Bryce Brodzinski grew up cheering for his older brothers at Blaine bantam games unless Andover was the opponent.
Aware that family friend Kathy Brodzinski never gave her youngest son quarters for the arena gumball machine, Andover varsity coach Mark Manney slipped him a 75-cent down payment for three periods of Andover support.
"Andover would score and Bryce would be banging on the glass and yelling," Manney said.
Manney watched Sunday at the St. Paul RiverCentre as Brodzinski received the 35th annual Mr. Hockey Award. The 6-1, 200-pound senior tallied 36 goals and 55 assists, leading the Bengals to third at the Class 2A state tournament. Brodzinski has committed to the Gophers.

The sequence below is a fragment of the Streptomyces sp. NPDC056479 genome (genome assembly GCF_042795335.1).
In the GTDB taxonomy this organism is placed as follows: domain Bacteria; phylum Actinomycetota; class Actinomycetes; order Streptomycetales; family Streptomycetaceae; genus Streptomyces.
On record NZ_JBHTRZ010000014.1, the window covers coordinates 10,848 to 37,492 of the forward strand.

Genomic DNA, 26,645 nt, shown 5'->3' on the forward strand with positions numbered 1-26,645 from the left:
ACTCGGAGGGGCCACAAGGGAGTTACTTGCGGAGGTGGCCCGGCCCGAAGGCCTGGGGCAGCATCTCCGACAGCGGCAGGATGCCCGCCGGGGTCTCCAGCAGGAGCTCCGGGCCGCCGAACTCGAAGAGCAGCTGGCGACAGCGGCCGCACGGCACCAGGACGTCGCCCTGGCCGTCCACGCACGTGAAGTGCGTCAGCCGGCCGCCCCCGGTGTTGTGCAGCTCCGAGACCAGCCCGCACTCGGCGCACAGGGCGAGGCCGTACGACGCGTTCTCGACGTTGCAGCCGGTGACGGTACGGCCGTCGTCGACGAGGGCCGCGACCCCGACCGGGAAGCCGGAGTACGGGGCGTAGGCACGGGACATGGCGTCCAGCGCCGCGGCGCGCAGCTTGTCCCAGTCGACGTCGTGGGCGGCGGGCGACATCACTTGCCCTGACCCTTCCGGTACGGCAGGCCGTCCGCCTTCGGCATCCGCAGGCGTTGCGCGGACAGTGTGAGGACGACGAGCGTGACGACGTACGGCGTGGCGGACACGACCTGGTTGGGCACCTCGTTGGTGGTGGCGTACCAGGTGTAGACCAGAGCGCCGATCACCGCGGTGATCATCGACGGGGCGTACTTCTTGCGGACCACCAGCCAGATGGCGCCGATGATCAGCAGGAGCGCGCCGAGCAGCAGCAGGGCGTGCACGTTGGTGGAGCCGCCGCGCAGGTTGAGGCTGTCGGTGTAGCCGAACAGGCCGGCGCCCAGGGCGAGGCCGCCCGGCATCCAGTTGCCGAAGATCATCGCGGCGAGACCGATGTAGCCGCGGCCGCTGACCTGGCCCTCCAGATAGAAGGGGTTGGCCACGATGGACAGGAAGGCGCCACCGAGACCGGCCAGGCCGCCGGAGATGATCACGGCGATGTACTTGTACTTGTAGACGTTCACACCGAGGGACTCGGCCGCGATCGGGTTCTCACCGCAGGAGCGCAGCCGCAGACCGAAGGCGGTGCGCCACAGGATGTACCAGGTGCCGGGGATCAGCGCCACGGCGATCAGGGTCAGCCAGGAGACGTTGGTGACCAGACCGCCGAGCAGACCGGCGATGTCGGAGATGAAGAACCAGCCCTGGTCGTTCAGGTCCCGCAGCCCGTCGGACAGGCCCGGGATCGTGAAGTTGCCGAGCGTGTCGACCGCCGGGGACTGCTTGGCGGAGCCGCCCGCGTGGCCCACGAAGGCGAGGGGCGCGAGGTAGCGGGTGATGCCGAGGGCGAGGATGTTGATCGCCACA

"He's a first-class kid," said Manney, who won the John Mariucci Coach of the Year Award in Class 2A. "The best part about his game is that he's totally unselfish."
Brodzinski said of his legacy on and off the ice, "When people respect you and like you, it's a great feeling."
As the last of four elite hockey brothers, Brodzinski said this award gives him bragging rights over Jonny, Michael and Easton.
The other Mr. Hockey finalists were Minnetonka's Grant Docter and Josh Luedtke, Edina's Jett Jungels and Mason Nevers, Ryder Donovan of Duluth East, Aaron Huglen of Roseau, Jack Jensen of Eden Prairie, Mike Koster of Chaska and Charlie Schoen of Andover.
The Mr. Hockey Award is selected by a panel of NHL scouts, junior scouts, Minnesota high school coaches, referees and media members.
Minnetonka's Charlie Glockner won the Frank Brimsek Award, given to the state's top senior goaltender. The other finalists were Champlin Park's Brennan Boynton and Andover's Ben Fritsinger.
Both awards are presented annually by the Minnesota Minute Men.
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